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© 2017 The Author(s). The use of genetic data for identifying species-level lineages across the tree of life has received increasing attention in the field of systematics over the past decade. The multispecies coalescent model provides a framework for understanding the process of lineage divergence and has become widely adopted for delimiting species. However, because these studies lack an explicit assessment of model fit, in many cases, the accuracy of the inferred species boundaries are unknown. This is concerning given the large amount of empirical data and theory that highlight the complexity of the speciation process. Here, we seek to fill this gap by using simulation to characterize the sensitivity of inference under the multispecies coalescent (MSC) to several violations of model assumptions thought to be common in empirical data. We also assess the fit of the MSC model to empirical data in the context of species delimitation. Our results show substantial variation in model fit across data sets. Posterior predictive tests find the poorest model performance in data sets that were hypothesized to be impacted by model violations. We also show that while the inferences assuming the MSC are robust to minor model violations, such inferences can be biased under some biologically plausible scenarios. Taken together, these results suggest that researchers can identify individual data sets in which species delimitation under the MSC is likely to be problematic, thereby highlighting the cases where additional lines of evidence to identify species boundaries are particularly important to collect. Our study supports a growing body of work highlighting the importance of model checking in phylogenetics, and the usefulness of tailoring tests of model fit to assess the reliability of particular inferences.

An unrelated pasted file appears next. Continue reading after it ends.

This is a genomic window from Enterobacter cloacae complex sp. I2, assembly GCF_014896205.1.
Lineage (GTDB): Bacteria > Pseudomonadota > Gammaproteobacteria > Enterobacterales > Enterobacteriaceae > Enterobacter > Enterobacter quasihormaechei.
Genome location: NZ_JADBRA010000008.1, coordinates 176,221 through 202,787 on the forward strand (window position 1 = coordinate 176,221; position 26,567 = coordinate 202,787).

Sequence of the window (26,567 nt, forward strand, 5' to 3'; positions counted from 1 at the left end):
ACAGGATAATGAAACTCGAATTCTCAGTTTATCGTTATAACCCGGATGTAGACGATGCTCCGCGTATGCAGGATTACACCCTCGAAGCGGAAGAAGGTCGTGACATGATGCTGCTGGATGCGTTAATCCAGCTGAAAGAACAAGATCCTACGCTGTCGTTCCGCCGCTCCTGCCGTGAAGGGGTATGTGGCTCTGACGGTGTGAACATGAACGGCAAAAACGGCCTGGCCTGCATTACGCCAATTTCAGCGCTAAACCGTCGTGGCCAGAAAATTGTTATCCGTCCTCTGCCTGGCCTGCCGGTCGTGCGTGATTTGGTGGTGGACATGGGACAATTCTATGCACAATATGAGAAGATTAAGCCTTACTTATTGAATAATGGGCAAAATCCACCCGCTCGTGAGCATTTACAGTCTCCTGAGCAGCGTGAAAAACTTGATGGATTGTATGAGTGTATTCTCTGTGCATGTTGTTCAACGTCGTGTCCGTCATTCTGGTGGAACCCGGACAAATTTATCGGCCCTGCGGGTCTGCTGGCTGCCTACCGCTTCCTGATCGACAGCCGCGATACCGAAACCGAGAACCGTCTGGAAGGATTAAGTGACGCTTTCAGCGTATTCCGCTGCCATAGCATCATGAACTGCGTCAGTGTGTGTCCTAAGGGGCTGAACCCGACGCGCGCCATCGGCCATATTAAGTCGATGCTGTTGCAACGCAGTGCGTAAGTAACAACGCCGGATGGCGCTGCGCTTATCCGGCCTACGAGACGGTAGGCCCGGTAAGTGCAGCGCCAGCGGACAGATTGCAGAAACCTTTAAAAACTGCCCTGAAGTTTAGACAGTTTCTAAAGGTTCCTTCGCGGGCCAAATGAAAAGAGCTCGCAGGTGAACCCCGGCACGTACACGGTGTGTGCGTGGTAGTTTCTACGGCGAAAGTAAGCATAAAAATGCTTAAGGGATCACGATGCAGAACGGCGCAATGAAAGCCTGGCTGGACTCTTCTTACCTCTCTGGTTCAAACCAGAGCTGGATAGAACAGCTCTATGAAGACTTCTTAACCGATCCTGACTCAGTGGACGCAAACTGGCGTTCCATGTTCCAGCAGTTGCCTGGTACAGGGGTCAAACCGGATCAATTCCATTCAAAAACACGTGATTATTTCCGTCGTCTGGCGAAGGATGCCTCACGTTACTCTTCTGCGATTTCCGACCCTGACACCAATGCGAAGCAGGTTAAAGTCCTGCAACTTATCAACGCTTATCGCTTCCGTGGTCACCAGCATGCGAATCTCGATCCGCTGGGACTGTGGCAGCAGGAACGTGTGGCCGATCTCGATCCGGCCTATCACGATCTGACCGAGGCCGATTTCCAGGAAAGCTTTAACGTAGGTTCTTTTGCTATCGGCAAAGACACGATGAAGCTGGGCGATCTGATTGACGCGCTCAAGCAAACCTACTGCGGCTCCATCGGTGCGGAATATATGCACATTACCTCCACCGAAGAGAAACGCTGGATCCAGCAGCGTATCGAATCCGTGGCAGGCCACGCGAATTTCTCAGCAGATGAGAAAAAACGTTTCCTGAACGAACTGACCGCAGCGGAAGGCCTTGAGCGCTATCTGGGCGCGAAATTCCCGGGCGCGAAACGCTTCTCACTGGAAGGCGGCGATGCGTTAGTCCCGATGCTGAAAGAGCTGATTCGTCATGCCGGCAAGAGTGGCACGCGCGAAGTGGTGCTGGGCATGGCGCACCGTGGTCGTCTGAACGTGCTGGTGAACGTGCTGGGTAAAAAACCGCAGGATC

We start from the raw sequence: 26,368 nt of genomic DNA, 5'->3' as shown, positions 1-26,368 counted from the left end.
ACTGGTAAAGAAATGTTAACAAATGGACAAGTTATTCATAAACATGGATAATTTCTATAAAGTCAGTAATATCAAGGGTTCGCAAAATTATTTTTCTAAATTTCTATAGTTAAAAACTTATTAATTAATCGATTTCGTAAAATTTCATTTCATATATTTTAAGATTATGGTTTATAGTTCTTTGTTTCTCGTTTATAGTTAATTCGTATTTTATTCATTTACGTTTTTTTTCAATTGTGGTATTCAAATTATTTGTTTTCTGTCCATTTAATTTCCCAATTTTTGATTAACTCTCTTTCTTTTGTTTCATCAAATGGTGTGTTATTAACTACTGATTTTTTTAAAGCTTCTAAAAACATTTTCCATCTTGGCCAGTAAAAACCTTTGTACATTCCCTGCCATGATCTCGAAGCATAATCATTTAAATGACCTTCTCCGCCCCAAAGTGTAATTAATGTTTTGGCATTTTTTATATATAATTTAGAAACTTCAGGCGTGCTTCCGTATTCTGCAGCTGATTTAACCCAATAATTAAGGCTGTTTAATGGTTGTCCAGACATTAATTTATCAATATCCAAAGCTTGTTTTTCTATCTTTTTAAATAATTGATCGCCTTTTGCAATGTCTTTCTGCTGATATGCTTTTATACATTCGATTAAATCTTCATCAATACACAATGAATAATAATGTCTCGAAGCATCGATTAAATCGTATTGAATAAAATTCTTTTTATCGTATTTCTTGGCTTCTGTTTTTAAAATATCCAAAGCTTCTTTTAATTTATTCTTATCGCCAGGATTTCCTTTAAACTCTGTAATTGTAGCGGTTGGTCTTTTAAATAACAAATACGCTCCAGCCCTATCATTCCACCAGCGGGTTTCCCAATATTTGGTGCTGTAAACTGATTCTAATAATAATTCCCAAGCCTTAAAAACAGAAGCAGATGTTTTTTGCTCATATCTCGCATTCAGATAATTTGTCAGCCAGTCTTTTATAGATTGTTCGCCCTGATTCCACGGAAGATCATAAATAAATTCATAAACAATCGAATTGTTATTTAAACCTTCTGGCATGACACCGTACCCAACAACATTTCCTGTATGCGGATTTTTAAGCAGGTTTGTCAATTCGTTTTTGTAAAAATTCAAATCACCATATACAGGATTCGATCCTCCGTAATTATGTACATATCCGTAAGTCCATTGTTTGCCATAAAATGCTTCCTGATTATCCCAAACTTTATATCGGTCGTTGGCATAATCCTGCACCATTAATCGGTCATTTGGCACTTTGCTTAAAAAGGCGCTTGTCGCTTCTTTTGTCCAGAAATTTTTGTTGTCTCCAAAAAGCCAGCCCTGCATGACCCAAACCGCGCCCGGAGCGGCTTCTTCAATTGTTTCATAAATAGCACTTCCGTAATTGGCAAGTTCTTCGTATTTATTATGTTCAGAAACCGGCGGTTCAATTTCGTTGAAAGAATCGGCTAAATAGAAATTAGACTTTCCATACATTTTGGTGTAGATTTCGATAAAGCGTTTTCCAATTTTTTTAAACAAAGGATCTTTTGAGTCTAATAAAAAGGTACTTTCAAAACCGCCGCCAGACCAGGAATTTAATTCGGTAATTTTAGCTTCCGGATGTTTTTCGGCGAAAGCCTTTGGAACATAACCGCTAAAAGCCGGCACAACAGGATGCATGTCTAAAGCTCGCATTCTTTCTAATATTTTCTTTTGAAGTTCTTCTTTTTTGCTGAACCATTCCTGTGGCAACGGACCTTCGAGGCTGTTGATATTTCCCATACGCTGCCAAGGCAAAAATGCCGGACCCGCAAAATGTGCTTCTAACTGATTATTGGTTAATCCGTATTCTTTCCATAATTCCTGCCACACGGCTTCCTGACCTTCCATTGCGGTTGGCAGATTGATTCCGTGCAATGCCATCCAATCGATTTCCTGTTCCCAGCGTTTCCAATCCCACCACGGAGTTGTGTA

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Systematic Biology

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